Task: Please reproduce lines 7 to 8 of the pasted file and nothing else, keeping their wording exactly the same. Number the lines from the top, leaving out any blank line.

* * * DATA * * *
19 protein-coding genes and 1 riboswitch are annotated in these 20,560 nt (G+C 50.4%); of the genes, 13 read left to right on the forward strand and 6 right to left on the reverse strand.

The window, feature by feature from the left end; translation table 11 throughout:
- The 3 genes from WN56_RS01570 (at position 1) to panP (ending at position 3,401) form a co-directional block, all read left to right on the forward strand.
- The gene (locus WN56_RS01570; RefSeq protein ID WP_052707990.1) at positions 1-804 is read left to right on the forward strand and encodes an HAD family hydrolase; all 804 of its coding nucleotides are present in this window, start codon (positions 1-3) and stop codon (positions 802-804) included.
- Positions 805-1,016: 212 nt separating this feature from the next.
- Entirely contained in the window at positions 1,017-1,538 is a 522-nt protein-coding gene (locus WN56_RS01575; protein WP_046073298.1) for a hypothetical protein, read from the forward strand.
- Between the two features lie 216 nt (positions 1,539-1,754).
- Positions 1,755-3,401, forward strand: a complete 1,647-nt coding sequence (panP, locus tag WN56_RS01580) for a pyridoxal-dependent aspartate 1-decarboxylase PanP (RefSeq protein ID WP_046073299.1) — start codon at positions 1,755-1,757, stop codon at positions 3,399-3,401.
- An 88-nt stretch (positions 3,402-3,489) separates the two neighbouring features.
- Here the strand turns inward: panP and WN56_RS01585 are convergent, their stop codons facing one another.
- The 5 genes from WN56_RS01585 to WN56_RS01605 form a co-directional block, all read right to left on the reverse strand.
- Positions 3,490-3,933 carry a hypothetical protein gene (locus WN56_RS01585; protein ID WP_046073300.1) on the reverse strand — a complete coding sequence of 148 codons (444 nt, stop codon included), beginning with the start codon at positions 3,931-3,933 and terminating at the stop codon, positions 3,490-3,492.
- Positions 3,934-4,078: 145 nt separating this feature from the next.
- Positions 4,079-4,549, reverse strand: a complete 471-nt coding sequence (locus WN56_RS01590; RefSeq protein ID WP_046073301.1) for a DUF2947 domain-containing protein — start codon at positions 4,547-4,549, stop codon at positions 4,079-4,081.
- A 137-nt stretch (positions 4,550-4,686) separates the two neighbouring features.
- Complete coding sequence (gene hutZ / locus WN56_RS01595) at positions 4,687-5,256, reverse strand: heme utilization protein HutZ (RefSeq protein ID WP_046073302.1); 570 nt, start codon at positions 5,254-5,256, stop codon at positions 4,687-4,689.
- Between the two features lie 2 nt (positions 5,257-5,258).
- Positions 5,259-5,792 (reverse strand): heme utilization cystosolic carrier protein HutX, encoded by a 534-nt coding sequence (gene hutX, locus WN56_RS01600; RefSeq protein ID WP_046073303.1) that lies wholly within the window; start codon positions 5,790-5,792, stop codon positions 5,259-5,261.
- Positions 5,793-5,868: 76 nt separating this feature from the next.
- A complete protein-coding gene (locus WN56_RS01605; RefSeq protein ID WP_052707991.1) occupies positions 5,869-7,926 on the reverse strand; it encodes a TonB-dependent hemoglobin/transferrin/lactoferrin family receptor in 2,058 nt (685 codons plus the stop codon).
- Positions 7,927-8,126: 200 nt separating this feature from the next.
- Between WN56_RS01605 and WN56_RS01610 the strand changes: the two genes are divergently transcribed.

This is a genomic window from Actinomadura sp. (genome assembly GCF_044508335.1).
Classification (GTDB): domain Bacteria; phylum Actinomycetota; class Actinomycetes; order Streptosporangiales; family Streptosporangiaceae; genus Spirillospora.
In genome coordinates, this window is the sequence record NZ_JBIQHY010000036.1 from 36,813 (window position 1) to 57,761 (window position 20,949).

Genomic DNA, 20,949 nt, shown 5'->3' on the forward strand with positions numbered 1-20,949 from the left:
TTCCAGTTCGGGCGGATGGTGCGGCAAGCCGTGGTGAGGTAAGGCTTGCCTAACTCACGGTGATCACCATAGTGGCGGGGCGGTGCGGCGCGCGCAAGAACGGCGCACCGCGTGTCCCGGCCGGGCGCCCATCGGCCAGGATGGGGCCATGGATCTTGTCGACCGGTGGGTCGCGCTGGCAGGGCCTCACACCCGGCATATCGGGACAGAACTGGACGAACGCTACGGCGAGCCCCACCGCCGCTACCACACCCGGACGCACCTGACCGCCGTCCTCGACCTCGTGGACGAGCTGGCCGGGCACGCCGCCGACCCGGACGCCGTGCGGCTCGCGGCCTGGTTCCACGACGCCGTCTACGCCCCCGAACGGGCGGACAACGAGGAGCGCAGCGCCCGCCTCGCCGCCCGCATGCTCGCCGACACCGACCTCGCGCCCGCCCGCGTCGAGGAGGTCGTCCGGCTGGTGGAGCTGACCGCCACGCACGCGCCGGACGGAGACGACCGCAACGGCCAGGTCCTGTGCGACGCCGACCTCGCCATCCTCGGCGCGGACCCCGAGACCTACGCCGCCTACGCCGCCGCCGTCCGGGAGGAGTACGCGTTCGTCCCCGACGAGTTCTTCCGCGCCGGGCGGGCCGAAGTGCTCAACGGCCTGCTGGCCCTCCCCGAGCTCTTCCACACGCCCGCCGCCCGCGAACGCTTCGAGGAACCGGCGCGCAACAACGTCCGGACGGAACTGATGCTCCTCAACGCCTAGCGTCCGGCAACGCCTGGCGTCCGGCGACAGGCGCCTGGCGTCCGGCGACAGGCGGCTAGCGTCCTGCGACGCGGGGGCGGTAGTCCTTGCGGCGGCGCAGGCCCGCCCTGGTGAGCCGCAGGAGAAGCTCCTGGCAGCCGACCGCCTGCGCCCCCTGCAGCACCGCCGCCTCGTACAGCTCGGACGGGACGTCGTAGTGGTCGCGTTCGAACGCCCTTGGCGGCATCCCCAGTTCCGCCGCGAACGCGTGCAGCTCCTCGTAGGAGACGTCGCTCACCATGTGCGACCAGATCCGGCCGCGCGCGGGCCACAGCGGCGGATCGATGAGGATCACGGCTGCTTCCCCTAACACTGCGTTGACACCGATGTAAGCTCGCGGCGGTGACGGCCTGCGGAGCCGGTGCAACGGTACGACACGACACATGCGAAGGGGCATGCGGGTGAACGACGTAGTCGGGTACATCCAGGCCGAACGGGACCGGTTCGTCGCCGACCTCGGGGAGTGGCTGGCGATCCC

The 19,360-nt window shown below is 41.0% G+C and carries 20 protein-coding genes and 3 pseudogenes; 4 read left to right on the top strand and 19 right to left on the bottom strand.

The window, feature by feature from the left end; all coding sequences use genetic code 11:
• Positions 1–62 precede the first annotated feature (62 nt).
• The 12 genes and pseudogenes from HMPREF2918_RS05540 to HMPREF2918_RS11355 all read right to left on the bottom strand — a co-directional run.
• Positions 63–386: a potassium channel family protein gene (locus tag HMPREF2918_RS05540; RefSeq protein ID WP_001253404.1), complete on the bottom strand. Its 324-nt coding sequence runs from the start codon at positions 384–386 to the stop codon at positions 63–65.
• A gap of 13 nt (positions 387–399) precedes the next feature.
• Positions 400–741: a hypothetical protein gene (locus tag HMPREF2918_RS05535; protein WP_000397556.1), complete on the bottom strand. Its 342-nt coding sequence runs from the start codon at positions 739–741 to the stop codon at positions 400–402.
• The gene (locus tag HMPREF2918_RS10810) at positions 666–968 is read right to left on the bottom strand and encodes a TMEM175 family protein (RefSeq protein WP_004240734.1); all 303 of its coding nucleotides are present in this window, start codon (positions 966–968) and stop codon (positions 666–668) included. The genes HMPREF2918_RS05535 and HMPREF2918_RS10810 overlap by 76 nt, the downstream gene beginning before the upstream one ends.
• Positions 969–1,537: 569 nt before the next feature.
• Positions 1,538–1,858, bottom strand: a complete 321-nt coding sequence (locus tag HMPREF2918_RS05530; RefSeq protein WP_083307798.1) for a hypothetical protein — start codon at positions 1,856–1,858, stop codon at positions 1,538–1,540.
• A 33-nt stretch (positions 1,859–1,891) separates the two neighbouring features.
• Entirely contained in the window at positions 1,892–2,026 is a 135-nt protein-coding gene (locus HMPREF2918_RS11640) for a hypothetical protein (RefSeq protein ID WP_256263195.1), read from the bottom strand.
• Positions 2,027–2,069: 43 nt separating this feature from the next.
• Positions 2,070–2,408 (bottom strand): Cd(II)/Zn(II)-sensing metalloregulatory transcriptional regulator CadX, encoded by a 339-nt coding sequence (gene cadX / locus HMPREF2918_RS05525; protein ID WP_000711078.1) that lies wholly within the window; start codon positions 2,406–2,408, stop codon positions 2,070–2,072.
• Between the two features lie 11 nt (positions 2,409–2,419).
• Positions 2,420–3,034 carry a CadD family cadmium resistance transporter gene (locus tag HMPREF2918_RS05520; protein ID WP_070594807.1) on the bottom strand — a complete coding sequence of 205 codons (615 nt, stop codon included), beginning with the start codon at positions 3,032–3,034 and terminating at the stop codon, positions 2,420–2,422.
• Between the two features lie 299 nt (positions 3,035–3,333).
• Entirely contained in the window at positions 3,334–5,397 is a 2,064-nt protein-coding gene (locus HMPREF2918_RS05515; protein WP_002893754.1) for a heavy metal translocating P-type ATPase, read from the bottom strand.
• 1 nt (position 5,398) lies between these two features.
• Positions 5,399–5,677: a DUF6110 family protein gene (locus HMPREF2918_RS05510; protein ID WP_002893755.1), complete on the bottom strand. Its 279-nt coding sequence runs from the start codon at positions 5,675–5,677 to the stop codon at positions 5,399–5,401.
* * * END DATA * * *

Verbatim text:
- Between the two features lie 216 nt (positions 1,539-1,754).
- Positions 1,755-3,401, forward strand: a complete 1,647-nt coding sequence (panP, locus tag WN56_RS01580) for a pyridoxal-dependent aspartate 1-decarboxylase PanP (RefSeq protein ID WP_046073299.1) — start codon at positions 1,755-1,757, stop codon at positions 3,399-3,401.